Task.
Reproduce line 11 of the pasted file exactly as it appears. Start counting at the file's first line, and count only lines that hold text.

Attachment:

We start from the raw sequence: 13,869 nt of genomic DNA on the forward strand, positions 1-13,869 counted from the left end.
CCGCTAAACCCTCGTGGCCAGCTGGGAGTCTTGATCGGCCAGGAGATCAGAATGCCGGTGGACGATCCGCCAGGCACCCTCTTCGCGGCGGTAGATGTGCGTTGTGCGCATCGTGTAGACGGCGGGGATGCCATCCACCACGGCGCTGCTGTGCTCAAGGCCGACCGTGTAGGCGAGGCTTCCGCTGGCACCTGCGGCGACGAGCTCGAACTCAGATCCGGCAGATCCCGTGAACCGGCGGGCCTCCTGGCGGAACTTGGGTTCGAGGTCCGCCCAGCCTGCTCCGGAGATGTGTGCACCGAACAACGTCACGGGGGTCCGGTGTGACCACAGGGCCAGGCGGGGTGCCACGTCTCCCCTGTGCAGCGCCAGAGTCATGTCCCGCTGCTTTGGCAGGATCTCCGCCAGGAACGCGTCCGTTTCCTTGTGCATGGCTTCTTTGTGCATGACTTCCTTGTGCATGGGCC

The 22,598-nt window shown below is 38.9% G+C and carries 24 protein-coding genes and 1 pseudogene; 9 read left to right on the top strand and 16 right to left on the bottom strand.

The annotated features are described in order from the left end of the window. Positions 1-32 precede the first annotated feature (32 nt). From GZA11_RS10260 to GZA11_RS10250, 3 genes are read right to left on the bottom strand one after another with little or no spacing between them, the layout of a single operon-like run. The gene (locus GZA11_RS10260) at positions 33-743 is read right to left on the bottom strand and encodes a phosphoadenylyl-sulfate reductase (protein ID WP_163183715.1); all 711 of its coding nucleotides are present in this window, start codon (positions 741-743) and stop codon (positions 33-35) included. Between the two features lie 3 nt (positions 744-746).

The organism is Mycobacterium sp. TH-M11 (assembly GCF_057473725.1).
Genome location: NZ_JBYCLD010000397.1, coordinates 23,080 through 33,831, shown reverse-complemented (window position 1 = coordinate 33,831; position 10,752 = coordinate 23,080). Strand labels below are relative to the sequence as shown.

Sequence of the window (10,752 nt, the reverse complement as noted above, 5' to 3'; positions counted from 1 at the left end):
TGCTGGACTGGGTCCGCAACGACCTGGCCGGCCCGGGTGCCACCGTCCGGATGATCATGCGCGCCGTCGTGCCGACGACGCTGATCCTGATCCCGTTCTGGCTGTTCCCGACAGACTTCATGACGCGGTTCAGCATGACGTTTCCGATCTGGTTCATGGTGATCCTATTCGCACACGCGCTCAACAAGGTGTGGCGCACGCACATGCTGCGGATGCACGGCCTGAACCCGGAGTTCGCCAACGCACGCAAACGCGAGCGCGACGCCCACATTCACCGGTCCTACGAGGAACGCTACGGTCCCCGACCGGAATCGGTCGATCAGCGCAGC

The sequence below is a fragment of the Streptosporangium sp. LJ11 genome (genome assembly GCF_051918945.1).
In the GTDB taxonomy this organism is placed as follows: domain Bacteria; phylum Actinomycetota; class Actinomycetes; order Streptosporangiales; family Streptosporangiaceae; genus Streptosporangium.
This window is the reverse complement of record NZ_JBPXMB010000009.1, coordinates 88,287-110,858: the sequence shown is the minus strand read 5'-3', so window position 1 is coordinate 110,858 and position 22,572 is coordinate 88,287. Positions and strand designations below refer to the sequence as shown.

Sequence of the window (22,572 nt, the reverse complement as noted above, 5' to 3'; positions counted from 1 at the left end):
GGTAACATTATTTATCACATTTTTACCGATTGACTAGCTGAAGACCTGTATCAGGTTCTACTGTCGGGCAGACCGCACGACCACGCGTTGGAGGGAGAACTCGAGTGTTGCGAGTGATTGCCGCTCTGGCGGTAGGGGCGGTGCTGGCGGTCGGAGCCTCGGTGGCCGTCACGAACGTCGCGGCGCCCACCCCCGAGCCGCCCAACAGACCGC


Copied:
This window is the reverse complement of record NZ_JBPXMB010000009.1, coordinates 88,287-110,858: the sequence shown is the minus strand read 5'-3', so window position 1 is coordinate 110,858 and position 22,572 is coordinate 88,287. Positions and strand designations below refer to the sequence as shown.